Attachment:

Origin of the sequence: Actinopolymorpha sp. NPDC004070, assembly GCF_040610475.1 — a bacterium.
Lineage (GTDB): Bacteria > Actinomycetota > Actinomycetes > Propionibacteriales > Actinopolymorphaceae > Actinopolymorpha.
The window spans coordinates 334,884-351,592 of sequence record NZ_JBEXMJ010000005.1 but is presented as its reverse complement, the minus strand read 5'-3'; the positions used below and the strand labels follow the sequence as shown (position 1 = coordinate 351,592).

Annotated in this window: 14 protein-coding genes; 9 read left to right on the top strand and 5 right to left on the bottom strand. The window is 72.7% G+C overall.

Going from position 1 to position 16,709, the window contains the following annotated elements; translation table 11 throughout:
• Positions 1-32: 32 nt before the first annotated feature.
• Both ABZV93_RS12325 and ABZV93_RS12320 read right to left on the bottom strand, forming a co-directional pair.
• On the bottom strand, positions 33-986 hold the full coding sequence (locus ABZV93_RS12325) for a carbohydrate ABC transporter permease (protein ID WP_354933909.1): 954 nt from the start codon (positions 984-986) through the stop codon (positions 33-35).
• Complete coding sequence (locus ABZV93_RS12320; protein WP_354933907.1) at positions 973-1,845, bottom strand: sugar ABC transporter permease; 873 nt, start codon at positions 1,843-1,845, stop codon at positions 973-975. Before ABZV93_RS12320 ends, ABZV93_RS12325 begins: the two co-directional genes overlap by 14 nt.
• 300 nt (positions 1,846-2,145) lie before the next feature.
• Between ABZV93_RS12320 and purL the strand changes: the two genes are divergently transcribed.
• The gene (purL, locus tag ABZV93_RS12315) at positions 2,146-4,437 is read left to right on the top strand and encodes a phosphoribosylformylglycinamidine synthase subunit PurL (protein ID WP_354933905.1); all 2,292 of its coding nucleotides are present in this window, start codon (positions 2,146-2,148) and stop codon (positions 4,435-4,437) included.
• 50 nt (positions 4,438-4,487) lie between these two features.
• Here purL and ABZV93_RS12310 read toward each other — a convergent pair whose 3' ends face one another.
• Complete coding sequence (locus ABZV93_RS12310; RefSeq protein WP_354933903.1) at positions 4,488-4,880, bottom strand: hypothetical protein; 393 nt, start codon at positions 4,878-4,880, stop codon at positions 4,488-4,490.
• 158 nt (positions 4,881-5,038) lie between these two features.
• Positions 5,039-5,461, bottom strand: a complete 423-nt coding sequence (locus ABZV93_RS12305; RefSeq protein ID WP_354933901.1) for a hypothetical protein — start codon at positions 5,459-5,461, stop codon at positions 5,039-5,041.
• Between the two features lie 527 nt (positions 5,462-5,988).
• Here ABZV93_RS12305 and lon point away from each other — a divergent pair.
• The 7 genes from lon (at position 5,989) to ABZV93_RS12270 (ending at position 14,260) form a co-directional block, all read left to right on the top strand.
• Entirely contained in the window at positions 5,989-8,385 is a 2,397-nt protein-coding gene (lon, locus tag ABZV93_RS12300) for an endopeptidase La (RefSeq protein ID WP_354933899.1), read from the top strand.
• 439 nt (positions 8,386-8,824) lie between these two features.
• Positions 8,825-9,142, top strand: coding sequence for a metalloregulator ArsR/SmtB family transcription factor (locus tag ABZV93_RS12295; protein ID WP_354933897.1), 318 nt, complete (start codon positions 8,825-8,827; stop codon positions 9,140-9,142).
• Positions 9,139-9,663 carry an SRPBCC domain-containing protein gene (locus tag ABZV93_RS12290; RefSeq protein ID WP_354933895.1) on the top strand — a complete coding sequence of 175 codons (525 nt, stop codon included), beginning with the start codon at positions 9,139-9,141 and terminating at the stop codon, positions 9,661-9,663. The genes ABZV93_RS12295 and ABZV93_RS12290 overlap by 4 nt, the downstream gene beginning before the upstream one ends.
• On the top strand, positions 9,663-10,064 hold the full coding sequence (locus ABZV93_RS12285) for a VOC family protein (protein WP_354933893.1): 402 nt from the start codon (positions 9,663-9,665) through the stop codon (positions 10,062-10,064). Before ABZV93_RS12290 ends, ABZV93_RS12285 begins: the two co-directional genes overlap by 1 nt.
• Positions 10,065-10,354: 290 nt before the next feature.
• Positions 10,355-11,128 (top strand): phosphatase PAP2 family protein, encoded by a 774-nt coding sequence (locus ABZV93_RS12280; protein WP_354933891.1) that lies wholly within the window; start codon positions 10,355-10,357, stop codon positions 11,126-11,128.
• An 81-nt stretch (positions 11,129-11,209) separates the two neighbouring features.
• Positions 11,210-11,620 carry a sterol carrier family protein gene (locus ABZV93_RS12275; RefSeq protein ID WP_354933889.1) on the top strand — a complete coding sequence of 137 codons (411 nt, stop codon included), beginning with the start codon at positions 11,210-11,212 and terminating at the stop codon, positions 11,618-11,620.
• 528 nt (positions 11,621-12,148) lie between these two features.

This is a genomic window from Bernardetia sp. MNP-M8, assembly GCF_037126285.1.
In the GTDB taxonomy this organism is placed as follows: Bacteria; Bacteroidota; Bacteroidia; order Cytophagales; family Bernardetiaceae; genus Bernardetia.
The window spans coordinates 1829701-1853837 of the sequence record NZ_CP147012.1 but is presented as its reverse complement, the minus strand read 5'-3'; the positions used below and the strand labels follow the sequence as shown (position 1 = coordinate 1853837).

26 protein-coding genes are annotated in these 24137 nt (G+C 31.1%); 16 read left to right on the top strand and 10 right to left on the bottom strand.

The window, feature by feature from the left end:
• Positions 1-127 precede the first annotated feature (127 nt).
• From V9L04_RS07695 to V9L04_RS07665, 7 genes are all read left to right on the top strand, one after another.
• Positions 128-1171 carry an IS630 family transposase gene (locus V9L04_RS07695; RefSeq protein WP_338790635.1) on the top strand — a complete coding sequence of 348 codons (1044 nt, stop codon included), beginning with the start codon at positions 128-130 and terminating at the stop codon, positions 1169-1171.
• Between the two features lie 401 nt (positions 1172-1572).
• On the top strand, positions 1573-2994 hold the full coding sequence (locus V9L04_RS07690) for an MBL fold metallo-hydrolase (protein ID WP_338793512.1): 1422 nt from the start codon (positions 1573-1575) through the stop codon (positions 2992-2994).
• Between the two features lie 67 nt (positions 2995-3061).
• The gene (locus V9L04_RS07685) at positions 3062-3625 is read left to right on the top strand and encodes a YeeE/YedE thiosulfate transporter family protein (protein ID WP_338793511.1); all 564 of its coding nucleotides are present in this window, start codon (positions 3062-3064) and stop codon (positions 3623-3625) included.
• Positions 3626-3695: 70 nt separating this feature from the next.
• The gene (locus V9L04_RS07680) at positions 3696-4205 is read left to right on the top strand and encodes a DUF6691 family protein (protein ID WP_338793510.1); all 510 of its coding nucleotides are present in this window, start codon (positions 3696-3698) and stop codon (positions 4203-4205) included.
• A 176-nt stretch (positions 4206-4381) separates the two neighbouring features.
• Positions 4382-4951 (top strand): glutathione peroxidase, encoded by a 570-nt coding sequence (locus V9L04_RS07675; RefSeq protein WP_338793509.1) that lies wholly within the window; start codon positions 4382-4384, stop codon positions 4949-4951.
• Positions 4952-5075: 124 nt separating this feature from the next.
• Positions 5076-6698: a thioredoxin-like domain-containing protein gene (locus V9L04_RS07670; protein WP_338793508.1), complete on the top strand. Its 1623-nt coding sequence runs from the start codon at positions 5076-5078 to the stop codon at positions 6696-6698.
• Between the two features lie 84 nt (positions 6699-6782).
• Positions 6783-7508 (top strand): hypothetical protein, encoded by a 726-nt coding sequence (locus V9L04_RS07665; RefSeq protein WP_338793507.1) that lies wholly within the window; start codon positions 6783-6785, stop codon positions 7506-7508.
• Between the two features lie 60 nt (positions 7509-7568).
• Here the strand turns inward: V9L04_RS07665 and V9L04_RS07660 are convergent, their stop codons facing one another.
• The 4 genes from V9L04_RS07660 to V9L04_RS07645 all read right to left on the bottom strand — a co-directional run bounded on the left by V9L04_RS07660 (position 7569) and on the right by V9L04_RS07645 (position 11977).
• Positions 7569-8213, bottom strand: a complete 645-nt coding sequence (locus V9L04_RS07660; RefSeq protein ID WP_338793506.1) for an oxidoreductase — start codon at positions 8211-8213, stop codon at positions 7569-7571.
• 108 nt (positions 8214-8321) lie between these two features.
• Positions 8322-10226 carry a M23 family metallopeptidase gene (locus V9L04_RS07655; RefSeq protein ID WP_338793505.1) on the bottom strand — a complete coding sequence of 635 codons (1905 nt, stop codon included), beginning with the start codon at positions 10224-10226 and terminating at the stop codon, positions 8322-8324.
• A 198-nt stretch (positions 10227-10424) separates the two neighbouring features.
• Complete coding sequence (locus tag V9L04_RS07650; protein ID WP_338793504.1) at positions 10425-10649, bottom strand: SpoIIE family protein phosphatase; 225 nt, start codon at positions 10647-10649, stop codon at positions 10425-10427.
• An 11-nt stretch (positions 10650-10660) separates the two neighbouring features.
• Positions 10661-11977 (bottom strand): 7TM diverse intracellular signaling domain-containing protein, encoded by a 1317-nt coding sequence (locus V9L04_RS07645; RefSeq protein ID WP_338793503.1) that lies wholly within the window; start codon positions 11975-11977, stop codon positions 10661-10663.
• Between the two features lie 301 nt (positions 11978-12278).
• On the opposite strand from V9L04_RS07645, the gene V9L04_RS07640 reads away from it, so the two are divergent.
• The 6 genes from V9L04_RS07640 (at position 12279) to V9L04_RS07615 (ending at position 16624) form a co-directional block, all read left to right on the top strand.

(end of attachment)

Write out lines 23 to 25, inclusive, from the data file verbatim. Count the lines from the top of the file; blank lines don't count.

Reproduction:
• Positions 8,825-9,142, top strand: coding sequence for a metalloregulator ArsR/SmtB family transcription factor (locus tag ABZV93_RS12295; protein ID WP_354933897.1), 318 nt, complete (start codon positions 8,825-8,827; stop codon positions 9,140-9,142).
• Positions 9,139-9,663 carry an SRPBCC domain-containing protein gene (locus tag ABZV93_RS12290; RefSeq protein ID WP_354933895.1) on the top strand — a complete coding sequence of 175 codons (525 nt, stop codon included), beginning with the start codon at positions 9,139-9,141 and terminating at the stop codon, positions 9,661-9,663. The genes ABZV93_RS12295 and ABZV93_RS12290 overlap by 4 nt, the downstream gene beginning before the upstream one ends.
• On the top strand, positions 9,663-10,064 hold the full coding sequence (locus ABZV93_RS12285) for a VOC family protein (protein WP_354933893.1): 402 nt from the start codon (positions 9,663-9,665) through the stop codon (positions 10,062-10,064). Before ABZV93_RS12290 ends, ABZV93_RS12285 begins: the two co-directional genes overlap by 1 nt.